When Jeanne asks Nina if there's a man who has stolen her heart, she tells her that there's one. He's the only man she's been able to dance with and get that close to without transforming into a dragon. 
      Jeanne wishes her happiness with that man. However, then, she tells her about her sentimental dilemma, as she doesn't know if what she feels for Chris/Charioce is genuine love now that she knows he has a facet very different from the one she knew of him, as he's a great man, but he's also done horrible things.

      Not knowing that such a man is Charioce, Jeanne helps her understand her feelings for him when she tells him that she too has more than one persona and that it's normal for people to be incongruent, but if she accepts both sides of the man she loves, her love for him may be real.

      Nina is very grateful for his words, as she makes her realize that she needs to find out why Chris wants to be such a scary king, a question she asks him directly in episode 17.

      The following day, Nina goodbyes her mom and the children and travels with Jeanne and Hipogriff to the land of the gods on the elder's dragon back.

    • Jeanne: Nina takes her to her village, where she meets her friend's family and the village's elder, an old lady who knows the way to the land of the gods. 

      Taking a bath in the hot springs with Nina and listening to her talk about the man she loves, Jeanne wishes her happiness with him.

      Then, she helps Nina understand her feelings toward this man who has more than one face for the world and understands that something like this causes an emotional conflict in Nina. Jeanne tells her that if she accepts the man she loves with all his contradictions, it's because she really loves him.

      Later, Nina's mother hands Jeanne a dress. Seeing the beautiful family Nina has, she feels nostalgic for the time she spent with El in the past.

      That night, Jeanne can't sleep and ends up chatting with Nina's mom.

      Jeanne tells her that Nina is a wonderful girl to whom she's indebted to because she saved her life. Nina's mom is surprised to hear that her daughter has matured so much and hasn't caused her any problems.

      Jeanne looks at the drawings of the children in the house. Nina's mom tells her they're from the children she takes care of in her home.

      The Dragonfolk Village is a place with few resources, so parents have no other choice but to go out of the village to make money. When Jeanne asks if this is also the case with Nina's dad, she tells her that her dad died trying to protect the village from Bahamut's fireballs ten years ago.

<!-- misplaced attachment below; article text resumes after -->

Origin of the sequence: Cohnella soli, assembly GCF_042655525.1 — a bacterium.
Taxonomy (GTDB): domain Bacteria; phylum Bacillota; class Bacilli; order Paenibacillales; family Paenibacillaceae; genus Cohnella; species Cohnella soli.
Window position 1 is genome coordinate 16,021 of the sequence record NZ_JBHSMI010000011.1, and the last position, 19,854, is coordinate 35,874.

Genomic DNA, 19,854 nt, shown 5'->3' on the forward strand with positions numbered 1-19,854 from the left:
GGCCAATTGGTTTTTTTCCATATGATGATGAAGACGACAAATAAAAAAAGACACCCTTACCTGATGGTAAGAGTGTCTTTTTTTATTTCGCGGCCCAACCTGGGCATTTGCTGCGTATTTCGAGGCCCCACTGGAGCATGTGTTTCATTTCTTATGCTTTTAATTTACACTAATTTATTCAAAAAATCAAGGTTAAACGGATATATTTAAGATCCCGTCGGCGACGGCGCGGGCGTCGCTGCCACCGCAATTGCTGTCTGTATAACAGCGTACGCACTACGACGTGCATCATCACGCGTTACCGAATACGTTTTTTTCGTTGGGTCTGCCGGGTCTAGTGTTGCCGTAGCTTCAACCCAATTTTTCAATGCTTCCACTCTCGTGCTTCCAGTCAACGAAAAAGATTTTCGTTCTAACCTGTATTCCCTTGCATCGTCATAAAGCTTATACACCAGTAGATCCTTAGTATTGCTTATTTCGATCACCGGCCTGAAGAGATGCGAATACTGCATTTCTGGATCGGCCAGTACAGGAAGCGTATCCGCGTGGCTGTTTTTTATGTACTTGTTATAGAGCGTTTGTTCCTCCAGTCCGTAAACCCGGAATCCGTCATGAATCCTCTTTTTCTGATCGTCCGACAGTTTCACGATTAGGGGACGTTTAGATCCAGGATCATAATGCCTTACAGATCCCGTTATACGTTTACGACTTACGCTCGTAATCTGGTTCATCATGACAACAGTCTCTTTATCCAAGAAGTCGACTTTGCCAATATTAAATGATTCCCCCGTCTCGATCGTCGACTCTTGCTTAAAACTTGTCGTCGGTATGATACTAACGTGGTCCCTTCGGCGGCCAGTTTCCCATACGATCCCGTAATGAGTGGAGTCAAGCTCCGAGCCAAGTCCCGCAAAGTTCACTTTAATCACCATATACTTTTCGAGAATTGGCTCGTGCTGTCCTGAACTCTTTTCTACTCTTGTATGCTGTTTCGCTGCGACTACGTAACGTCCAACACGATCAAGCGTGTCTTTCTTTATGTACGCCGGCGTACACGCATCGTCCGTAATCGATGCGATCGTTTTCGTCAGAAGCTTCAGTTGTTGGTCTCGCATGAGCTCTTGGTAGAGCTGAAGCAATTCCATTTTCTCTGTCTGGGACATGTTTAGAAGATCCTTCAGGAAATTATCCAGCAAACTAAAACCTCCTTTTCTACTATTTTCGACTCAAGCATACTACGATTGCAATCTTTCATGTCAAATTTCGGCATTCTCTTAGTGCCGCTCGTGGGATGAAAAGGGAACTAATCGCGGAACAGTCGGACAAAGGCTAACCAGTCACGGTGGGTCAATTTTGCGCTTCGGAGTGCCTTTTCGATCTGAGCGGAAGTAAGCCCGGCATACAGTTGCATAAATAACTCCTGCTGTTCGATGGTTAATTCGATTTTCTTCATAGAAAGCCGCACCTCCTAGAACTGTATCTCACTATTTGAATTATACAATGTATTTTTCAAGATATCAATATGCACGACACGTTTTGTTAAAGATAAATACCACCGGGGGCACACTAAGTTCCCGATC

Jeanne feels guilty about what happened because she was the one who caused it to happen (*).

      (*): This is one of several reasons Jeanne has in episode 24 to spare Charioce's life. Jeanne was already responsible for taking away an important man in her life and doesn't want to hurt her anymore by killing the man she loves.

      Nina's mother continues her story and tells her that, because her dad has died, Nina developed a trauma that makes her transform into a dragon every time she sees a man who looks like her father (*), as if trying to repress bad memories.

      (*): This is another clue that evidences Charioce's dragon nature, as it not only refers to him being a man who sacrifices himself for others —and who will eventually end up sacrificing himself for Nina— but that he's like Nina's father in a genetic sense as well.

      Nina's mother thanks Jeanne for being her daughter's friend, but Jeanne doesn't feel worthy of any thanks, as knowing the origin of why Nina transforms into a dragon when she sees a handsome man and the reason for her father's death affects her greatly. She tries to apologize for the wrong done to Nina and her, but she understands that Jeanne is sorry for whatever she has done and has been through enough, so she just forgives her for whatever she has done to her and hugs her so she can let go of what torments her.

      The next day, Jeanne and Nina set off together to the land of the gods on the back of the village elder, once she transforms into a huge dragon. Nina's mother asks her to look after her daughter for her, which Jeanne agrees to do.

    • Kaisar: As he's a prisoner in the royal castle, he receives a visit from Vice Captain Dias. He tells him that he's seen Jeanne and that he's confident that she'll lead the Orleans Knights to glory. 

    • Dias: He visits his friend in prison and learns that Jeanne is alive and well. He's confident the Orleans Knights will return to their former glory thanks to her.
      Later, he finds Alessand drunk at the host club they usually visit and takes him back to the headquarters.

    • Alessand: He went to have a good time at the demons' host club and ends up drunk with delusions about being the Orleans Knights' captain.
      Dias eventually takes him back to the castle.

    • Cerberus/Cerby: Takes care of Alessand while waiting for Dias to pick him up.

    • Royal scholar: He informs Charioce that the magnetic irregularity in Eibos exceeded the limit long ago.

    • Leader of the Onyx Task Force: He informs Charioce that they have not yet found Nina, Kaisar, and Jeanne, but in spite of that, he and his men still search for them, as there are testimonies from citizens who claim to have seen them in Anatae, including the Holy Child.
      He gets worried when Charioce says he'll go to Eibos.
This is the English version of the literary analysis originally posted in Spanish on September 23, 2022.